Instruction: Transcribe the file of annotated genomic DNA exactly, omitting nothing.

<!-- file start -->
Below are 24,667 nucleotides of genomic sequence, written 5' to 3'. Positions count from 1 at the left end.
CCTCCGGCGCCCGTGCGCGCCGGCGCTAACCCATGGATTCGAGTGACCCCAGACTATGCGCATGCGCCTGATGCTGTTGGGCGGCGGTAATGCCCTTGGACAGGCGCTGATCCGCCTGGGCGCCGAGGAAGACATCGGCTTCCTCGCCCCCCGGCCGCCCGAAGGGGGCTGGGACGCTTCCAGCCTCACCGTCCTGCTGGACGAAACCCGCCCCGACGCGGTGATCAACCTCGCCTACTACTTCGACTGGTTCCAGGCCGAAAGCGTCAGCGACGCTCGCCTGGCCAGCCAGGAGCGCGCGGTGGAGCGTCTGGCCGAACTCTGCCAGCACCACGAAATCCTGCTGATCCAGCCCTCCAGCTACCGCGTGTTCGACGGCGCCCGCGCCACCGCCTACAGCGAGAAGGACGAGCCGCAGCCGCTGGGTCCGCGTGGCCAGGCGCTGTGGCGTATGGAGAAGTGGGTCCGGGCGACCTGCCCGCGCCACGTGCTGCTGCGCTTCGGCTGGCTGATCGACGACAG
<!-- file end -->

Below are 24,667 nucleotides of genomic sequence, written 5' to 3'. Positions count from 1 at the left end.
CCTCCGGCGCCCGTGCGCGCCGGCGCTAACCCATGGATTCGAGTGACCCCAGACTATGCGCATGCGCCTGATGCTGTTGGGCGGCGGTAATGCCCTTGGACAGGCGCTGATCCGCCTGGGCGCCGAGGAAGACATCGGCTTCCTCGCCCCCCGGCCGCCCGAAGGGGGCTGGGACGCTTCCAGCCTCACCGTCCTGCTGGACGAAACCCGCCCCGACGCGGTGATCAACCTCGCCTACTACTTCGACTGGTTCCAGGCCGAAAGCGTCAGCGACGCTCGCCTGGCCAGCCAGGAGCGCGCGGTGGAGCGTCTGGCCGAACTCTGCCAGCACCACGAAATCCTGCTGATCCAGCCCTCCAGCTACCGCGTGTTCGACGGCGCCCGCGCCACCGCCTACAGCGAGAAGGACGAGCCGCAGCCGCTGGGTCCGCGTGGCCAGGCGCTGTGGCGTATGGAGAAGTGGGTCCGGGCGACCTGCCCGCGCCACGTGCTGCTGCGCTTCGGCTGGCTGATCGACGACAG